The exhibit gave no sense of this. It almost presented No Man’s Sky as a ‘fixed’ thing I think. There were some references to the stuff that had been added later, but this story went largely untold — it’s both a great story and would have fit the theme so well. I worked in museums on major exhibitions for years in my twenties, so I understand that the leadtimes can be intense, but regardless you can’t let the world pass you by — there are all sorts of ways it could have been handled to stay contemporary.

OK so… I’ve grumbled a bit too much. I liked the Kentucky Route Zero exhibit a lot, which showed how a trio of developers with different skillsets combined (though I do wonder why it exhibited books that inspired them, seemed like a waste of space). Jenny Jiao’s games were cute, and a nice one minute break from reading labels and looking at things.

Laura: I maintain I really liked that first room as a primer my mum could explore and better understand the reasons I like games, I think it was really good when viewed through that lens, and for me as an enthusiast that Journey section in particular was pretty fascinating.

There were areas where I felt it was things I already knew, but I have to remember that I write about games 40 hours or more per week, if I set the bar at things which are new to me, it’s not necessarily going to be accessible to the average museum audience.

Rich: To be honest it doesn’t matter to me whether my mother would enjoy it or get much from it (love u mum!). To me it’s more about what do I get from it as someone interested in games. I mean, this is targeted at gamers as well as the general public.

Laura: It’s a video games exhibit, but one in a classical design museum. I think it has to walk a line, and I think it manages that.

Rich: OK so on to the second room. My problem with this, basically, was that it felt a little ill-conceived. It flags up these big issues in games, like their love affair with guns, but the space dedicated to each topic is so small that it feels too compressed. I did think some of the stuff they chose to feature was fascinating — such as the Arabic programming language, which I’ll leave for you to explain, and the shower game. But none of it had room to breathe, and some bits I found over-simplified to a misleading degree. It offers up Super Columbine Massacre RPG first, which is a really interesting subject, but for me didn’t explain the game or the furore around it, or the creator well enough. There’s way too much text in this room in general and unfortunately I found a lot of it to be these isolated ‘inspirational’ quotes or ‘serious’ questions without much drilling-down on the topic.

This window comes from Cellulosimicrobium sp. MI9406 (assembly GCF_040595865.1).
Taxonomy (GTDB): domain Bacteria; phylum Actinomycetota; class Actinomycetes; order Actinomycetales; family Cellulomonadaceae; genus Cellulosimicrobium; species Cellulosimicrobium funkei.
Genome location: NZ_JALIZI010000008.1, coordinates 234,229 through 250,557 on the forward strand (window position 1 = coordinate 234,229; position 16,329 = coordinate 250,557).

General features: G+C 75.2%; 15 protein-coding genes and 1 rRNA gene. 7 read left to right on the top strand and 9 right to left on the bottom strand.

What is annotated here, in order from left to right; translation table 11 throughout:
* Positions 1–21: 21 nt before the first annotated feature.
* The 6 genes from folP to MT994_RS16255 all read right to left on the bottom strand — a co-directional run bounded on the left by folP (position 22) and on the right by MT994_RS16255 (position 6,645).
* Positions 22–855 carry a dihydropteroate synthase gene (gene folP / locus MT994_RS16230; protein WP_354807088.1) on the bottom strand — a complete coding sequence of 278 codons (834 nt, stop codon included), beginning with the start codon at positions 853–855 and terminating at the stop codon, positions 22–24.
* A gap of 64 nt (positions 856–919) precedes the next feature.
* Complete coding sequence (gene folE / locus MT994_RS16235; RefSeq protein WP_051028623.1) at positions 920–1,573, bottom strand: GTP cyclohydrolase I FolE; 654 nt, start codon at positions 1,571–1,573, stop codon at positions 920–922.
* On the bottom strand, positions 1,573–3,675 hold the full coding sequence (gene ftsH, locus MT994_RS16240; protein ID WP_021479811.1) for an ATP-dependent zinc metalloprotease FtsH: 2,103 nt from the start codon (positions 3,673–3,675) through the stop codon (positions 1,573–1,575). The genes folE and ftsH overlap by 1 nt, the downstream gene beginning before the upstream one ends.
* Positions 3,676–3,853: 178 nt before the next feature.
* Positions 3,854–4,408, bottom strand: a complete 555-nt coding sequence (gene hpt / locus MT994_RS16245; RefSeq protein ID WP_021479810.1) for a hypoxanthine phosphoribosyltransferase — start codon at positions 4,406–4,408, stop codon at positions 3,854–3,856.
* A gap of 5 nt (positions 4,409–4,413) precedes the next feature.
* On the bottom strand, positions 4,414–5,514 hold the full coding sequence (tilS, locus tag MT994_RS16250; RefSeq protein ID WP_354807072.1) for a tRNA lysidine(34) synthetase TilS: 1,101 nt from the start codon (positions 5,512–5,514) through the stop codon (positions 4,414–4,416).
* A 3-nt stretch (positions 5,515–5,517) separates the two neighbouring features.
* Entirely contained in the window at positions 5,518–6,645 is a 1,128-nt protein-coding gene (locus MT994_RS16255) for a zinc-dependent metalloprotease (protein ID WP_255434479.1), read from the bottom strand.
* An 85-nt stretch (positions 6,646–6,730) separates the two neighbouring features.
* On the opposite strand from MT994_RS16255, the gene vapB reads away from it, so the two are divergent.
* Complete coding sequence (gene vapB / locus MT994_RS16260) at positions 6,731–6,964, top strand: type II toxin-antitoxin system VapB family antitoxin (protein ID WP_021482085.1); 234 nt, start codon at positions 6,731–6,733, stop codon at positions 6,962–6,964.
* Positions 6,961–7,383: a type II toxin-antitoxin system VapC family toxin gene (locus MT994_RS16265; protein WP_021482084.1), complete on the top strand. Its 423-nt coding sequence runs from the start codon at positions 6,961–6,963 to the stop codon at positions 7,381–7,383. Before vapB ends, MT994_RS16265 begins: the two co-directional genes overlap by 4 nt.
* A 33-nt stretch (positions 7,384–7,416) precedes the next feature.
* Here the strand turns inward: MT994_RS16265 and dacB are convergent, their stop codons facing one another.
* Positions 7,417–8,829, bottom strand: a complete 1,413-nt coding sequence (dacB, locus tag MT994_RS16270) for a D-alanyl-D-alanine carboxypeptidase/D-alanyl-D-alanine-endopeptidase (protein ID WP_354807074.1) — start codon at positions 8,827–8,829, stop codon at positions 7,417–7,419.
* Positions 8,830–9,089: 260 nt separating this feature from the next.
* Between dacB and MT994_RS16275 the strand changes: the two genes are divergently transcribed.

I also found it annoying that each table was primarily composed of quotes on glass, there were about a dozen on each table as well as all the other labels, then in the same room you’ve got these loud voices coming from a huge screen. That seemed badly thought-through, and in the end I just tuned out the voices from the screen completely.

Laura: Yeah, one section that even as a dedicated games critic I found was new and fascinating was the section about the role of the Arabic language, particularly the sections about developer Ramsey Nasser, the creator of the قلب programming language.

The section basically showcased video footage of a 2015 build of Pong developed entirely in an Arabic programming language, with the code running it visible by the side. This small table explained an issue I had never personally thought about, that ascii character based programming languages encode in Latin characters, which makes them unapproachable for those learning programming in different alphabets.

The section highlighted the sheer infancy of Arabic programming languages, which Nasser himself was quoted as saying would never interface well enough with the rest of ascii-focused technology to be viable for complex development, and showcased a real issue with how most of the development scene to this date has evolved.

That was by far one of the most interesting aspects of the exhibit, a look at an issue I’ve never stopped to think about in all the years I’ve been working in this industry.

The section about sexuality in games, with playable builds of Rinse and Repeat, as well as How Do You Do It, was an example of a section which really showed the value of games in a digestible way. Rinse and Repeat is about a gay man in a shower cubicle finding other men attractive and washing another man’s back for him, and How Do You Do It is about a child mashing naked dolls together to work out what sex is before mum gets home. They’re both really interesting and mechanically developed examples of the medium’s power to tackle a sensitive or personal topic, and were great example of how games can present difficult themes in unique and interesting ways.

That’s honestly what I would have liked to see more of in that room, playable builds of lesser known indie games that tackle themes in unique ways. A showcase of the games pushing our medium forwards, alongside topics that even I as a full time critic have not considered.

Oh, lastly, bit of a shame that on the press preview day, one of the speakers in that room seemed to be on a nearly 1 second delay, causing a pretty distracting echo when speakers were talking.

Do you have any other thoughts before we move onto the third room?

Rich: Adored adored adored Rinse and Repeat. That game is hilarious, and I even garnered a couple of IRL admirers while soaping up my bro. I think it works superbly in this setting and also with topics like representation of physical homosexuality there’s always the risk of being over-serious to the extent you sound like a Sex Ed teacher and kind of miss the fun and humour, which this has in buckets. I think that game encapsulates something that a lot of the other stuff on that table was earnest about but didn’t execute quite as well.

Laura: Getting to see a game about homosexuality and nudity, which wasn’t about sex and showcased homosexuality as lighthearted and fun rather than some huge grand act, was really heartwarming at such a high profile event.